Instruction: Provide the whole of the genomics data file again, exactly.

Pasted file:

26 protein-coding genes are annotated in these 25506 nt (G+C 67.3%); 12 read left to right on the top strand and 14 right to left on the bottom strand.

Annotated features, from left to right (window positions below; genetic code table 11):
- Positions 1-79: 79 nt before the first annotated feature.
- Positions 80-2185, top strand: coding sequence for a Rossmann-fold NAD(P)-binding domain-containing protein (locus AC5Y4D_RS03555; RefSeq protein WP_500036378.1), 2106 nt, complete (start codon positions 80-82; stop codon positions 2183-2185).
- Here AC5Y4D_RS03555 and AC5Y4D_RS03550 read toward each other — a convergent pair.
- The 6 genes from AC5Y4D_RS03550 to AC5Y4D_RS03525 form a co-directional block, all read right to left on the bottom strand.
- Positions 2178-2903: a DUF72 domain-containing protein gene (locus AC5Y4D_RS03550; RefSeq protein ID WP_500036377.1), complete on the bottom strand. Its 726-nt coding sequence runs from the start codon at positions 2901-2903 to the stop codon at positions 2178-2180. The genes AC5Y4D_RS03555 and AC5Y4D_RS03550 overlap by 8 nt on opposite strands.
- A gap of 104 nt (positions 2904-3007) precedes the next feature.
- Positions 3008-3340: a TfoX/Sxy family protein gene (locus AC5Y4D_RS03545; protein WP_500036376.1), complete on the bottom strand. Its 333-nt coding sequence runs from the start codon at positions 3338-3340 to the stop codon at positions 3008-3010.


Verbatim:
26 protein-coding genes are annotated in these 25506 nt (G+C 67.3%); 12 read left to right on the top strand and 14 right to left on the bottom strand.

Annotated features, from left to right (window positions below; genetic code table 11):
- Positions 1-79: 79 nt before the first annotated feature.
- Positions 80-2185, top strand: coding sequence for a Rossmann-fold NAD(P)-binding domain-containing protein (locus AC5Y4D_RS03555; RefSeq protein WP_500036378.1), 2106 nt, complete (start codon positions 80-82; stop codon positions 2183-2185).
- Here AC5Y4D_RS03555 and AC5Y4D_RS03550 read toward each other — a convergent pair.
- The 6 genes from AC5Y4D_RS03550 to AC5Y4D_RS03525 form a co-directional block, all read right to left on the bottom strand.
- Positions 2178-2903: a DUF72 domain-containing protein gene (locus AC5Y4D_RS03550; RefSeq protein ID WP_500036377.1), complete on the bottom strand. Its 726-nt coding sequence runs from the start codon at positions 2901-2903 to the stop codon at positions 2178-2180. The genes AC5Y4D_RS03555 and AC5Y4D_RS03550 overlap by 8 nt on opposite strands.
- A gap of 104 nt (positions 2904-3007) precedes the next feature.
- Positions 3008-3340: a TfoX/Sxy family protein gene (locus AC5Y4D_RS03545; protein WP_500036376.1), complete on the bottom strand. Its 333-nt coding sequence runs from the start codon at positions 3338-3340 to the stop codon at positions 3008-3010.